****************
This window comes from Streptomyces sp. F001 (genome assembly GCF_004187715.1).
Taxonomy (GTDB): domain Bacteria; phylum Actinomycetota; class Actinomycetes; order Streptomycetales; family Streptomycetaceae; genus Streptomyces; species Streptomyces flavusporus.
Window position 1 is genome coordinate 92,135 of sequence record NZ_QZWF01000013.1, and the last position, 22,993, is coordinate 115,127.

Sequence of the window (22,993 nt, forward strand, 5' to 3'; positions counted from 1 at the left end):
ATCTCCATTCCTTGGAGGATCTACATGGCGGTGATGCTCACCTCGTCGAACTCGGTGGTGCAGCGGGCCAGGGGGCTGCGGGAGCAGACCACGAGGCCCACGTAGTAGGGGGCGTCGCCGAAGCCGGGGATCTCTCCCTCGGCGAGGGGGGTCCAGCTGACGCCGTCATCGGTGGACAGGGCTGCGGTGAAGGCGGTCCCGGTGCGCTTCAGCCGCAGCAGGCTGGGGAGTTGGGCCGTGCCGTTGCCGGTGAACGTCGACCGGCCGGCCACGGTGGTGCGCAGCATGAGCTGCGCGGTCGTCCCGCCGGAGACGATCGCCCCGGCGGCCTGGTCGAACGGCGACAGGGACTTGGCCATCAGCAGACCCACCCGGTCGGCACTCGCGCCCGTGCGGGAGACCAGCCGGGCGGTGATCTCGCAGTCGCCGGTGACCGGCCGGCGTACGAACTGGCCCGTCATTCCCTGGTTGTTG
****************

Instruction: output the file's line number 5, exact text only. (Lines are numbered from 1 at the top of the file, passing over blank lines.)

ATCTCCATTCCTTGGAGGATCTACATGGCGGTGATGCTCACCTCGTCGAACTCGGTGGTGCAGCGGGCCAGGGGGCTGCGGGAGCAGACCACGAGGCCCACGTAGTAGGGGGCGTCGCCGAAGCCGGGGATCTCTCCCTCGGCGAGGGGGGTCCAGCTGACGCCGTCATCGGTGGACAGGGCTGCGGTGAAGGCGGTCCCGGTGCGCTTCAGCCGCAGCAGGCTGGGGAGTTGGGCCGTGCCGTTGCCGGTGAACGTCGACCGGCCGGCCACGGTGGTGCGCAGCATGAGCTGCGCGGTCGTCCCGCCGGAGACGATCGCCCCGGCGGCCTGGTCGAACGGCGACAGGGACTTGGCCATCAGCAGACCCACCCGGTCGGCACTCGCGCCCGTGCGGGAGACCAGCCGGGCGGTGATCTCGCAGTCGCCGGTGACCGGCCGGCGTACGAACTGGCCCGTCATTCCCTGGTTGTTG